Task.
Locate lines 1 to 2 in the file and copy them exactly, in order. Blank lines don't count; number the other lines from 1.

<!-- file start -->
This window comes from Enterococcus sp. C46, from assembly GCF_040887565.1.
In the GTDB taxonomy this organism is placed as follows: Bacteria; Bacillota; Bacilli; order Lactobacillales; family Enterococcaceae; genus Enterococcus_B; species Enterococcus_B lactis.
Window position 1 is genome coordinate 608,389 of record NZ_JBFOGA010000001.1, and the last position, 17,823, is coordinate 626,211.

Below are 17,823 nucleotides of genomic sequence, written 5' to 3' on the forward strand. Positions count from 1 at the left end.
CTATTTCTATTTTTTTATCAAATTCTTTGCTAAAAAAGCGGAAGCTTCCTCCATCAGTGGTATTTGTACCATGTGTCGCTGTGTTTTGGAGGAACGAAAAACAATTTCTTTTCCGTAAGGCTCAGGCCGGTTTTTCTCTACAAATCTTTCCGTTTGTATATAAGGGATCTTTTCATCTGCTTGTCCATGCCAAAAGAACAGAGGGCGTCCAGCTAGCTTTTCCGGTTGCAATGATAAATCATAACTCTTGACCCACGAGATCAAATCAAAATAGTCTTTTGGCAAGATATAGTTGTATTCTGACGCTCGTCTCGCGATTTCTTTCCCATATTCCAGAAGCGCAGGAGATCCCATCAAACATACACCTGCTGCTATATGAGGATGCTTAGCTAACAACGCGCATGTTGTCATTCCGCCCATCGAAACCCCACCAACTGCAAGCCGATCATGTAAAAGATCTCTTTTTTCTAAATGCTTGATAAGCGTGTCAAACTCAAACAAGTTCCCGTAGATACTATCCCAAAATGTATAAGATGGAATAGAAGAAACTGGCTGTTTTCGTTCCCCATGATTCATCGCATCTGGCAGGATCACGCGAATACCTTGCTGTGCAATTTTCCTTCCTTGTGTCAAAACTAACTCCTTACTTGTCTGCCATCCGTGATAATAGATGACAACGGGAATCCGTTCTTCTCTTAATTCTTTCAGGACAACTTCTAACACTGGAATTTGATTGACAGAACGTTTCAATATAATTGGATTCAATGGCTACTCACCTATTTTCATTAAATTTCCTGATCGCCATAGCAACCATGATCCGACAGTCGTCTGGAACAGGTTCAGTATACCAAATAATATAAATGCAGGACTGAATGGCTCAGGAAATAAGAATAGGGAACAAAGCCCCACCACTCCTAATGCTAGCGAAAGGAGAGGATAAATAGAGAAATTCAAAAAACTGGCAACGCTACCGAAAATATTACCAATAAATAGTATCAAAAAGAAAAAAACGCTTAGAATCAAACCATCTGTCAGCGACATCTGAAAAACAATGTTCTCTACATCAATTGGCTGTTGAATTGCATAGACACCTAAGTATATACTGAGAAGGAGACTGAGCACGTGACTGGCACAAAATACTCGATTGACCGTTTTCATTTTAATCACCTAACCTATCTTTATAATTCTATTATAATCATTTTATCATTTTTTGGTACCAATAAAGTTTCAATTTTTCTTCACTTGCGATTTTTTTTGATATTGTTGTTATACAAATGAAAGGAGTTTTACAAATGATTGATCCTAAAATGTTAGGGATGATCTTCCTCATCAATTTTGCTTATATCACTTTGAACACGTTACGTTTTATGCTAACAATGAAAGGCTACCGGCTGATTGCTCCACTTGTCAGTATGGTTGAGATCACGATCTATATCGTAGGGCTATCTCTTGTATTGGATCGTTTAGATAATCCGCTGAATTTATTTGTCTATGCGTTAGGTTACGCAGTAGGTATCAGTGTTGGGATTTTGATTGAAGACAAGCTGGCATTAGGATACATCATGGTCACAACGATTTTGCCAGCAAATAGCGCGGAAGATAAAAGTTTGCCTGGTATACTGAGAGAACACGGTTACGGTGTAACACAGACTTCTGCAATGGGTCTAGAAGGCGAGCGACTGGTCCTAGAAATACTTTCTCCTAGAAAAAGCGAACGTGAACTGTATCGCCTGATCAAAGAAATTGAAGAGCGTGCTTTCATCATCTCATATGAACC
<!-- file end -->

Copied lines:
This window comes from Enterococcus sp. C46, from assembly GCF_040887565.1.
In the GTDB taxonomy this organism is placed as follows: Bacteria; Bacillota; Bacilli; order Lactobacillales; family Enterococcaceae; genus Enterococcus_B; species Enterococcus_B lactis.